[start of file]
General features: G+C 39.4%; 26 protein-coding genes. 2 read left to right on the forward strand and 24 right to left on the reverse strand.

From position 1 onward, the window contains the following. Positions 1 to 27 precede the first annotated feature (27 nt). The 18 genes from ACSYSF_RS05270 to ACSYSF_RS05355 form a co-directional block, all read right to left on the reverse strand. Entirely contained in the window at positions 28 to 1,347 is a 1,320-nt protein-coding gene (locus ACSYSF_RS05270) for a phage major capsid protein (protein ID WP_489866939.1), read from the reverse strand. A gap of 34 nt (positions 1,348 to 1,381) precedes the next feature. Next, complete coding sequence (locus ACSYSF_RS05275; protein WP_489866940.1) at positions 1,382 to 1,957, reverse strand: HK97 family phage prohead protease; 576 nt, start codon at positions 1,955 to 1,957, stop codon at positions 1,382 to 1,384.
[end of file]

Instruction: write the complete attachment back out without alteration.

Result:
General features: G+C 39.4%; 26 protein-coding genes. 2 read left to right on the forward strand and 24 right to left on the reverse strand.

From position 1 onward, the window contains the following. Positions 1 to 27 precede the first annotated feature (27 nt). The 18 genes from ACSYSF_RS05270 to ACSYSF_RS05355 form a co-directional block, all read right to left on the reverse strand. Entirely contained in the window at positions 28 to 1,347 is a 1,320-nt protein-coding gene (locus ACSYSF_RS05270) for a phage major capsid protein (protein ID WP_489866939.1), read from the reverse strand. A gap of 34 nt (positions 1,348 to 1,381) precedes the next feature. Next, complete coding sequence (locus ACSYSF_RS05275; protein WP_489866940.1) at positions 1,382 to 1,957, reverse strand: HK97 family phage prohead protease; 576 nt, start codon at positions 1,955 to 1,957, stop codon at positions 1,382 to 1,384.